The Harbour Light
. . . . . . . . . . . . lowered and lifted –
a canary in a mine-shaft fluttering
guttering but unquenched. Lead kindly
as she wrangles and haggles for passage
through wheeling collisions of light
flashed at death’s threshold, hell’s mouth,
heaven’s gaping gate, the narrow strait
and close scrape, Davy’s Locker and lamp
together, rocky seamark and landmark
vying on a soul’s darkest before the dawn,
gull and gale crying until depth do us part –
glass-eyed cod, haddock, monk, on ice –
the crew, lids propped, dying to turn in,
to drown in sleep until they wake
restless to put out again as much for
the sake of it as for pay’s lean packet.
Weather permitting … and restrictions of every conceivable kind allowing, we’re pleased to tell you we should at last glimpse the Harbour Light in time to bring our catch to market early in the new year. You will allow us, I know, a certain poetic licence in our promises. Just as I know you’ll be happy to hear Davey also, where you read Davy. It’s the nature of the undertaking, and makes sound sense. As to the ‘pay’s lean packet’, it would help the cause if you could place a pre-publication order for Archipelago 2:1, earlier rather than later in the day, through the website. We’ve been lying low for the past couple of years, dependant on income from our diminutive backlist, and our funds are at a low ebb. Do please help boost them by placing an order. It will make all the difference to our efforts and ultimately your pleasure.
Ireland’s leading independent publisher, the Lilliput Press’s Archipelago: A Reader edited by Nicholas Allen and Fiona Stafford is due for publication very shortly. At 578 pages, with a valuable amount of new material, it is a must-buy publication. You can purchase it via the Lilliput website. There you will read Robert Macfarlane’s inspiring endorsement:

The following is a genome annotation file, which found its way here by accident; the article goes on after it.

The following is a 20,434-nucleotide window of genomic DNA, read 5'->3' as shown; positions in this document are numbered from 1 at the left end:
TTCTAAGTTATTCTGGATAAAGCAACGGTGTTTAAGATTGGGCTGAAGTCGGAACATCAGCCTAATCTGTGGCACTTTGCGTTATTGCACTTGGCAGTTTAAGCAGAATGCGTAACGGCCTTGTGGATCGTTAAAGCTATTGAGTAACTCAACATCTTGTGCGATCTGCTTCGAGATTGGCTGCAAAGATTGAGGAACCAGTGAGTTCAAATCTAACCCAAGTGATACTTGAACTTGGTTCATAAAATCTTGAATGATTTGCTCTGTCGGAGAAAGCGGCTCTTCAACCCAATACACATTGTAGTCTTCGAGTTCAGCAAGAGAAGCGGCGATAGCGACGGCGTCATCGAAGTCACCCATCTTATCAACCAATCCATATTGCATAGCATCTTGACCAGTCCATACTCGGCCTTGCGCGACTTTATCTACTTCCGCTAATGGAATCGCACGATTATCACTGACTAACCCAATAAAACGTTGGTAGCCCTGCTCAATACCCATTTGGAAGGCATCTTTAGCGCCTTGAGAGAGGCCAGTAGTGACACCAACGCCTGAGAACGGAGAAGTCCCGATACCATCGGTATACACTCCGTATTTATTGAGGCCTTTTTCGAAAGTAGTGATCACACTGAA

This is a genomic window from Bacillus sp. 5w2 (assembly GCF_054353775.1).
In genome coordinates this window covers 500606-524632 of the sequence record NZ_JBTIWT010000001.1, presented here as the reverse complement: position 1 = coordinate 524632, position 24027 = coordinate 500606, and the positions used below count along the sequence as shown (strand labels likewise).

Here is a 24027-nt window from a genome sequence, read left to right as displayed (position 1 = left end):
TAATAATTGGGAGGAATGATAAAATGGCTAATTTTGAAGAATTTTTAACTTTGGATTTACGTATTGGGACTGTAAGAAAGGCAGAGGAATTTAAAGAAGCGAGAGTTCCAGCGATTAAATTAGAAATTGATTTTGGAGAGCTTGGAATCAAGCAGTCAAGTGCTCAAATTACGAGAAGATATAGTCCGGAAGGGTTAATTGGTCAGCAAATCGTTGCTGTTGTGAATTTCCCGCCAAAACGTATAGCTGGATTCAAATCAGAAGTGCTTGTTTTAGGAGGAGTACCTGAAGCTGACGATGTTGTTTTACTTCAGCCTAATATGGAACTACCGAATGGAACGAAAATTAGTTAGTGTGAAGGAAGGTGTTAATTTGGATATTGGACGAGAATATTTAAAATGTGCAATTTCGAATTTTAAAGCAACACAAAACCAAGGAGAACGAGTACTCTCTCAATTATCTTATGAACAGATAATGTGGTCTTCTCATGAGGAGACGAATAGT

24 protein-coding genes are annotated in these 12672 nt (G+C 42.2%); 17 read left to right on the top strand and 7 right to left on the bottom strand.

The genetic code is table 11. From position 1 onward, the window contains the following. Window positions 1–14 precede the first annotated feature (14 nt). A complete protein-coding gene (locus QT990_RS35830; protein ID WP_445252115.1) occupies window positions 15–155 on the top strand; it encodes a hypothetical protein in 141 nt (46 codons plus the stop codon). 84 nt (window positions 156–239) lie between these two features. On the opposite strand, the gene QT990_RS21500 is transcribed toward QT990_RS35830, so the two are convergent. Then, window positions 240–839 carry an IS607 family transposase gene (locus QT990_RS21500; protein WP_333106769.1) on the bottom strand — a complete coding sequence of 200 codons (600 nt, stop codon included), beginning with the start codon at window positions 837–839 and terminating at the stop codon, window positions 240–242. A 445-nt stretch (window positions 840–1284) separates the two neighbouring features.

Archipelago met and extended my own strong sense, nearly fifteen years ago now, that there was a need to turn the compass-rose of some story-telling and art in Britain and Ireland, away from the south and east and towards the north and west; away from the metropolis and towards rural and littoral margins. Much about McNeillie’s vision for Archipelago appealed to me and to others: its commitment to a paper-only existence; its recognition that no landscape (or seascape) speaks only in one voice — and the hospitality its pages therefore offered to Welsh, Irish and Gaelic-language work; and its wish to bring artists together with writers, and even musicians, to celebrate and commemorate the human and natural cultures of, especially, the Atlantic coasts. It formed an important twist in the braid of what has become known as ‘new nature writing’ in Britain and beyond, it lit up a tradition of coastal place-culture that goes back as far as early Celtic Christian poetry, and I feel fortunate to have been part of its journey.
All the more reason to sign up for the new series. It promises an extended geographical range and more environmentally determined focus while remaining none the less true to its original ground in the unnameable archipelago of Britain and Ireland.
Now the legendary figure of the Skipper is tugging impatiently at my sleeve ‘restless to put out again’, so I say farewell for now, and be sure to fare well.